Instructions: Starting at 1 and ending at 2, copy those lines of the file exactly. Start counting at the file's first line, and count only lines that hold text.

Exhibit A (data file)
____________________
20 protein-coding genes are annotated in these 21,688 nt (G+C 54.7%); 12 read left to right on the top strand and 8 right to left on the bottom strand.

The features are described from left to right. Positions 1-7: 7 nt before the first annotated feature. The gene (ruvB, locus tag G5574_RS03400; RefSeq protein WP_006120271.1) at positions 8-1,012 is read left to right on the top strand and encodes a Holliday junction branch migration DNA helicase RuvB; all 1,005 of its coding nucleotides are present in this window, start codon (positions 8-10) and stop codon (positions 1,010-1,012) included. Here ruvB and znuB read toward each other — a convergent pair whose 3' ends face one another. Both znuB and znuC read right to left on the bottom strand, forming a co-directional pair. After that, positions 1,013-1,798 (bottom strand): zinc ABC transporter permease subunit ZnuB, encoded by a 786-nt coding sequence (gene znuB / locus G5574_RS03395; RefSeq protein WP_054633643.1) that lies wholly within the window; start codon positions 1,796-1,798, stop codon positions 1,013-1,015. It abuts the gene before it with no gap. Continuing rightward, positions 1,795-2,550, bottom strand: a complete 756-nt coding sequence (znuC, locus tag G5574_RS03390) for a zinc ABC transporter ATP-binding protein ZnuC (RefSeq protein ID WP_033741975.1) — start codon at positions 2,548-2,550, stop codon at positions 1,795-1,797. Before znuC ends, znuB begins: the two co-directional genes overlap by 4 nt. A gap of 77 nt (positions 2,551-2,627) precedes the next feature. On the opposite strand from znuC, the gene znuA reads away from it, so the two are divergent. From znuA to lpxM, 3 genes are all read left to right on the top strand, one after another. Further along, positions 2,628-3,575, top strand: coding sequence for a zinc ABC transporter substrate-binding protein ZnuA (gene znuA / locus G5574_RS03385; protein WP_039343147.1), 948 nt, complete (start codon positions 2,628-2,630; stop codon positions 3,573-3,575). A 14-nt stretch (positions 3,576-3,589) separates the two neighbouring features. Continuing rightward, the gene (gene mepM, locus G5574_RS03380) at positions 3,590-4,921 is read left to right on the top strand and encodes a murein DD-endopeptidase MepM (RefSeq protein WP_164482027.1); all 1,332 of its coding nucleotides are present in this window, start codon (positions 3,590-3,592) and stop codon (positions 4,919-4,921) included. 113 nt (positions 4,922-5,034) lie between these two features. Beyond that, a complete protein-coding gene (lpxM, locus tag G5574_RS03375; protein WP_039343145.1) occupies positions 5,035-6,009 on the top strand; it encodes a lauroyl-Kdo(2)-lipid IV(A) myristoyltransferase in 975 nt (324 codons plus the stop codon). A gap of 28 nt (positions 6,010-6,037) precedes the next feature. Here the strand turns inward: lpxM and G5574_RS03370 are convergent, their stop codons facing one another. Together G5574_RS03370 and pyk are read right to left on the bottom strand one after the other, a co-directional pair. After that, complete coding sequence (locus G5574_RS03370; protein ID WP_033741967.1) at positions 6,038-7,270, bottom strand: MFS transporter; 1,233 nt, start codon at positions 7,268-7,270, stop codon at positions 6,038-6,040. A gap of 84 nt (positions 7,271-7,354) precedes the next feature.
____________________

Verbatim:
20 protein-coding genes are annotated in these 21,688 nt (G+C 54.7%); 12 read left to right on the top strand and 8 right to left on the bottom strand.

The features are described from left to right. Positions 1-7: 7 nt before the first annotated feature. The gene (ruvB, locus tag G5574_RS03400; RefSeq protein WP_006120271.1) at positions 8-1,012 is read left to right on the top strand and encodes a Holliday junction branch migration DNA helicase RuvB; all 1,005 of its coding nucleotides are present in this window, start codon (positions 8-10) and stop codon (positions 1,010-1,012) included. Here ruvB and znuB read toward each other — a convergent pair whose 3' ends face one another. Both znuB and znuC read right to left on the bottom strand, forming a co-directional pair. After that, positions 1,013-1,798 (bottom strand): zinc ABC transporter permease subunit ZnuB, encoded by a 786-nt coding sequence (gene znuB / locus G5574_RS03395; RefSeq protein WP_054633643.1) that lies wholly within the window; start codon positions 1,796-1,798, stop codon positions 1,013-1,015. It abuts the gene before it with no gap. Continuing rightward, positions 1,795-2,550, bottom strand: a complete 756-nt coding sequence (znuC, locus tag G5574_RS03390) for a zinc ABC transporter ATP-binding protein ZnuC (RefSeq protein ID WP_033741975.1) — start codon at positions 2,548-2,550, stop codon at positions 1,795-1,797. Before znuC ends, znuB begins: the two co-directional genes overlap by 4 nt. A gap of 77 nt (positions 2,551-2,627) precedes the next feature. On the opposite strand from znuC, the gene znuA reads away from it, so the two are divergent. From znuA to lpxM, 3 genes are all read left to right on the top strand, one after another. Further along, positions 2,628-3,575, top strand: coding sequence for a zinc ABC transporter substrate-binding protein ZnuA (gene znuA / locus G5574_RS03385; protein WP_039343147.1), 948 nt, complete (start codon positions 2,628-2,630; stop codon positions 3,573-3,575). A 14-nt stretch (positions 3,576-3,589) separates the two neighbouring features. Continuing rightward, the gene (gene mepM, locus G5574_RS03380) at positions 3,590-4,921 is read left to right on the top strand and encodes a murein DD-endopeptidase MepM (RefSeq protein WP_164482027.1); all 1,332 of its coding nucleotides are present in this window, start codon (positions 3,590-3,592) and stop codon (positions 4,919-4,921) included. 113 nt (positions 4,922-5,034) lie between these two features. Beyond that, a complete protein-coding gene (lpxM, locus tag G5574_RS03375; protein WP_039343145.1) occupies positions 5,035-6,009 on the top strand; it encodes a lauroyl-Kdo(2)-lipid IV(A) myristoyltransferase in 975 nt (324 codons plus the stop codon). A gap of 28 nt (positions 6,010-6,037) precedes the next feature. Here the strand turns inward: lpxM and G5574_RS03370 are convergent, their stop codons facing one another. Together G5574_RS03370 and pyk are read right to left on the bottom strand one after the other, a co-directional pair. After that, complete coding sequence (locus G5574_RS03370; protein ID WP_033741967.1) at positions 6,038-7,270, bottom strand: MFS transporter; 1,233 nt, start codon at positions 7,268-7,270, stop codon at positions 6,038-6,040. A gap of 84 nt (positions 7,271-7,354) precedes the next feature.